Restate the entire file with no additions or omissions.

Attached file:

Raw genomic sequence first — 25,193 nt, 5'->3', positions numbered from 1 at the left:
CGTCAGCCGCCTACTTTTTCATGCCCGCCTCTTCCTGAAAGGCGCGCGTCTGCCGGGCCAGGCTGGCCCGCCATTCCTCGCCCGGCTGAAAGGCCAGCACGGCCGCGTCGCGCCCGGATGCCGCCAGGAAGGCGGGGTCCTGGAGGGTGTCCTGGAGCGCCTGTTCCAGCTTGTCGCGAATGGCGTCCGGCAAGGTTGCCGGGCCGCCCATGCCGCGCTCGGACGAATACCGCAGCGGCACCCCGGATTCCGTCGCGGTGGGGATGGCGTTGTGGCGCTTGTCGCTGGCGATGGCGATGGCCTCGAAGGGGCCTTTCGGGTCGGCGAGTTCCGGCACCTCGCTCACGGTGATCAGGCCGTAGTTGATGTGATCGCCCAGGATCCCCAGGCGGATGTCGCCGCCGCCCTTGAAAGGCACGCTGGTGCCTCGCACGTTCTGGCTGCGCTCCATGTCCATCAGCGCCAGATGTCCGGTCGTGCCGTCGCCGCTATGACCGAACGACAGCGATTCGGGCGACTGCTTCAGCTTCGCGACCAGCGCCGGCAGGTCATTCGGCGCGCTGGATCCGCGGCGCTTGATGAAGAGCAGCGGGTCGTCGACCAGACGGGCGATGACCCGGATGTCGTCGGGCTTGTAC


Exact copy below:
Raw genomic sequence first — 25,193 nt, 5'->3', positions numbered from 1 at the left:
CGTCAGCCGCCTACTTTTTCATGCCCGCCTCTTCCTGAAAGGCGCGCGTCTGCCGGGCCAGGCTGGCCCGCCATTCCTCGCCCGGCTGAAAGGCCAGCACGGCCGCGTCGCGCCCGGATGCCGCCAGGAAGGCGGGGTCCTGGAGGGTGTCCTGGAGCGCCTGTTCCAGCTTGTCGCGAATGGCGTCCGGCAAGGTTGCCGGGCCGCCCATGCCGCGCTCGGACGAATACCGCAGCGGCACCCCGGATTCCGTCGCGGTGGGGATGGCGTTGTGGCGCTTGTCGCTGGCGATGGCGATGGCCTCGAAGGGGCCTTTCGGGTCGGCGAGTTCCGGCACCTCGCTCACGGTGATCAGGCCGTAGTTGATGTGATCGCCCAGGATCCCCAGGCGGATGTCGCCGCCGCCCTTGAAAGGCACGCTGGTGCCTCGCACGTTCTGGCTGCGCTCCATGTCCATCAGCGCCAGATGTCCGGTCGTGCCGTCGCCGCTATGACCGAACGACAGCGATTCGGGCGACTGCTTCAGCTTCGCGACCAGCGCCGGCAGGTCATTCGGCGCGCTGGATCCGCGGCGCTTGATGAAGAGCAGCGGGTCGTCGACCAGACGGGCGATGACCCGGATGTCGTCGGGCTTGTAC